On case-insensitive file-systems, like Windows and Mac have, if PHP tries to open "FileA" but the file is actually named "filea" there won't be a problem and you'll never notice an issue. However, as soon that site is running on Linux it will throw and error because the file system there IS case-sensitive, and "filea" !== "FileA".

In CI 2.x, IIRC, it would first look for the file as it was asked to, whether that was "FileA", "fIlEa", "filea" or whatever, If it didn't find that version of the file, it would look again for the lowercase version. That's why your scenario worked fine in previous versions. Additionally, I believe certain file types were expected to have a different capitalization than others? Don't recall for sure, but seems to tickle my memory.

In CI3 it has standardized so that all of the files are ucfirst. This keeps things consistent among the files, and keeps it working between OSs without a hitch, while allowing the framework code to be simplified, and provide a tiny performance boost at the same time. So, if you weren't used to doing it all lower case (which I will admit, I used to like better, too), then there wouldn't be any surprises when moving from one OS to another.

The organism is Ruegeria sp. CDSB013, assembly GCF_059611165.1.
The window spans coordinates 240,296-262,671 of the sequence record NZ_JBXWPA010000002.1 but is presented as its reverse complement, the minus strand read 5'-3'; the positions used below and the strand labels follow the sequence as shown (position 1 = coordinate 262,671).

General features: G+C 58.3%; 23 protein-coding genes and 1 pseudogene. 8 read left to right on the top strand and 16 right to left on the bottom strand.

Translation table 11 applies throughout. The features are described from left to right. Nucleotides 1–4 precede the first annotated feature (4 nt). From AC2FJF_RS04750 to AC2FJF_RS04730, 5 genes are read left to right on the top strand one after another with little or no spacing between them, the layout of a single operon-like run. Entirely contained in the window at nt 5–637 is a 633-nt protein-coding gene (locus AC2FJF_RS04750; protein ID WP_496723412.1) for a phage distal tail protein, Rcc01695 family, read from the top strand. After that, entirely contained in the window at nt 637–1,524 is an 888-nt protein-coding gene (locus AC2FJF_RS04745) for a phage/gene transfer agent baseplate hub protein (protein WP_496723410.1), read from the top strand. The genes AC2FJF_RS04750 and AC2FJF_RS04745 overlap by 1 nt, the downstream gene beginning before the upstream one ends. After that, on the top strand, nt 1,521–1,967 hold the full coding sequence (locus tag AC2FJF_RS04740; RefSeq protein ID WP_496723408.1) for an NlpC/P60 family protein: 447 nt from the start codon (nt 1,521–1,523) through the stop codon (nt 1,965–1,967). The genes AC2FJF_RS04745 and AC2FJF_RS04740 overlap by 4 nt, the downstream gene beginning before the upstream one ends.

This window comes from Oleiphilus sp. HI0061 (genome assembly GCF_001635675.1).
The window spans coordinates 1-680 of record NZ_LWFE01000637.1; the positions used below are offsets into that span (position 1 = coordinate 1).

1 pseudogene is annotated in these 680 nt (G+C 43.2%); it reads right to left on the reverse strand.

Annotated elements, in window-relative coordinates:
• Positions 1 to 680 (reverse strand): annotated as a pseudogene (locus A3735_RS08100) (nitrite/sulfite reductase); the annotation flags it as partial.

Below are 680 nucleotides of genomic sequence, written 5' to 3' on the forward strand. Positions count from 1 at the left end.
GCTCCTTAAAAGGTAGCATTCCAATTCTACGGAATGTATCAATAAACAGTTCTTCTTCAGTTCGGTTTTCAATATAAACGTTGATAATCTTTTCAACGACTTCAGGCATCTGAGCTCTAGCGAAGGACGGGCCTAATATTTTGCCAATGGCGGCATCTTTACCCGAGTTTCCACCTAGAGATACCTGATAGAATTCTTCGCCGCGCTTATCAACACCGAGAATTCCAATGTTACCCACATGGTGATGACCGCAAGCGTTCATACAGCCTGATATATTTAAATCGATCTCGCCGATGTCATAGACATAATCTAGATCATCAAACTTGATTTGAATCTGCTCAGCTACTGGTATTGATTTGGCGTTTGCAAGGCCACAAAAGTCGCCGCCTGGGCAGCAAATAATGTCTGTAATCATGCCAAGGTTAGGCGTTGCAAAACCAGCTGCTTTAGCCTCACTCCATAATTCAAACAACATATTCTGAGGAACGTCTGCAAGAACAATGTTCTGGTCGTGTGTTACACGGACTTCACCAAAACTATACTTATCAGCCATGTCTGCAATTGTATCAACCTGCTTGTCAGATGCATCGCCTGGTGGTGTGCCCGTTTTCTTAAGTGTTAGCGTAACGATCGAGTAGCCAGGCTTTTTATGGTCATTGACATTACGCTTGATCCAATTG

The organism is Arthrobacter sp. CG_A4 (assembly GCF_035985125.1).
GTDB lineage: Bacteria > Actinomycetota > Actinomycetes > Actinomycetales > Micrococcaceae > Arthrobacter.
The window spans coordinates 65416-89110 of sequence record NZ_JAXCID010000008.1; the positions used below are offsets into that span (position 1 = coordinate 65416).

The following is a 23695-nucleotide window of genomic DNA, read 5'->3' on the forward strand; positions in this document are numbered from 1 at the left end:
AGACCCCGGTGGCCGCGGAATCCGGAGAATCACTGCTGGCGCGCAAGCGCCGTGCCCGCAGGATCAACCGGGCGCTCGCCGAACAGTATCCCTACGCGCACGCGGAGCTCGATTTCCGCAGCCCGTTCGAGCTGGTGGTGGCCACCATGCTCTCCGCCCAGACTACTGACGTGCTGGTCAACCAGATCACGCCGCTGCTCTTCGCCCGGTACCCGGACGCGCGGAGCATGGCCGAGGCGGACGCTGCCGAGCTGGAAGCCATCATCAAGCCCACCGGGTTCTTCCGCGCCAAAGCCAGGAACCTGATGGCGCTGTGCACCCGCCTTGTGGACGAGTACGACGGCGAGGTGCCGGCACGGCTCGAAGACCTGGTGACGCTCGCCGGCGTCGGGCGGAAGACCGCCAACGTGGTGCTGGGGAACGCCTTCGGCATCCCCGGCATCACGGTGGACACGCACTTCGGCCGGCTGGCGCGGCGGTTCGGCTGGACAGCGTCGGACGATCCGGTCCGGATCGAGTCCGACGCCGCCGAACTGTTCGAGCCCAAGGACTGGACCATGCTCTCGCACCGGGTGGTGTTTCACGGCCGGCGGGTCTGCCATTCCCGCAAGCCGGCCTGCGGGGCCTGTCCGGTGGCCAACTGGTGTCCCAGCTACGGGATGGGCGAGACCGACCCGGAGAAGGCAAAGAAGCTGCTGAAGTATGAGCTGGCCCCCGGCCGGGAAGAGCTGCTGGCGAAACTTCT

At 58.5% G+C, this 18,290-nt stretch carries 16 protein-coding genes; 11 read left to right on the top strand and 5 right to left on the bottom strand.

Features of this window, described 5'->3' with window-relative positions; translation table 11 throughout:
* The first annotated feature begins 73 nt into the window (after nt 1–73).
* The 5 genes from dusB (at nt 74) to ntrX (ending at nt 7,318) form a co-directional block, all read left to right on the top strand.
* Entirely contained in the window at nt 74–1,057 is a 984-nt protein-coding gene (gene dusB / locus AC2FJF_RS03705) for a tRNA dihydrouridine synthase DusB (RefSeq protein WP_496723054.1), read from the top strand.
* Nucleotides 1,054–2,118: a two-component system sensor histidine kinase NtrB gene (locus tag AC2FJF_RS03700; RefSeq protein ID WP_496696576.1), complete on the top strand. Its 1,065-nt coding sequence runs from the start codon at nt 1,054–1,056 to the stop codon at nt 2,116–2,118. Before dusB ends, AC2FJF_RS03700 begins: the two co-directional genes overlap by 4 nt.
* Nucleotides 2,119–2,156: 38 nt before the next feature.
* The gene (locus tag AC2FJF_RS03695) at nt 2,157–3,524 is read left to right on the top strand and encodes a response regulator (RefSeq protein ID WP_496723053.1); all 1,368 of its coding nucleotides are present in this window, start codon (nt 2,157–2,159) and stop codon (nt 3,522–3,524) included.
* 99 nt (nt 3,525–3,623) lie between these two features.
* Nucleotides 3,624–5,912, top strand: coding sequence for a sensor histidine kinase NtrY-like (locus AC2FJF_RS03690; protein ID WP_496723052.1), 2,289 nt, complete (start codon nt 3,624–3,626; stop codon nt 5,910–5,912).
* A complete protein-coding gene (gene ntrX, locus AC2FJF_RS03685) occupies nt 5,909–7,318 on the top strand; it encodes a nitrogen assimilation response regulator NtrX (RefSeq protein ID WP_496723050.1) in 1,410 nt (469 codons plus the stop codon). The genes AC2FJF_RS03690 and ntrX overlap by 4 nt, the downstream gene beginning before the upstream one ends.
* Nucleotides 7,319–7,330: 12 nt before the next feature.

I don't know the exact reasons it was originally chosen to change that, but that's my best guess and understanding.


RE: Codeigniter 3.0 forced uppercase naming of controllers and classes - ivantcholakov - 05-18-2016

@stefano.corsi
"My post was just meant to ask if there were easy ways to revert to the old behaviour ...".

There is a way, but it is not easy. I would recommend you to have a look at my application starters that I've published at GitHub, they support both the new and the old file/class naming conventions. At some moment in the future (when I migrate all my previous works) I intend to drop this BC feature for making code cleaner and faster.

At the moment I am refactoring and modernizing a 3 years old CI-based site and I realized that without supporting the old file names it would have been difficult.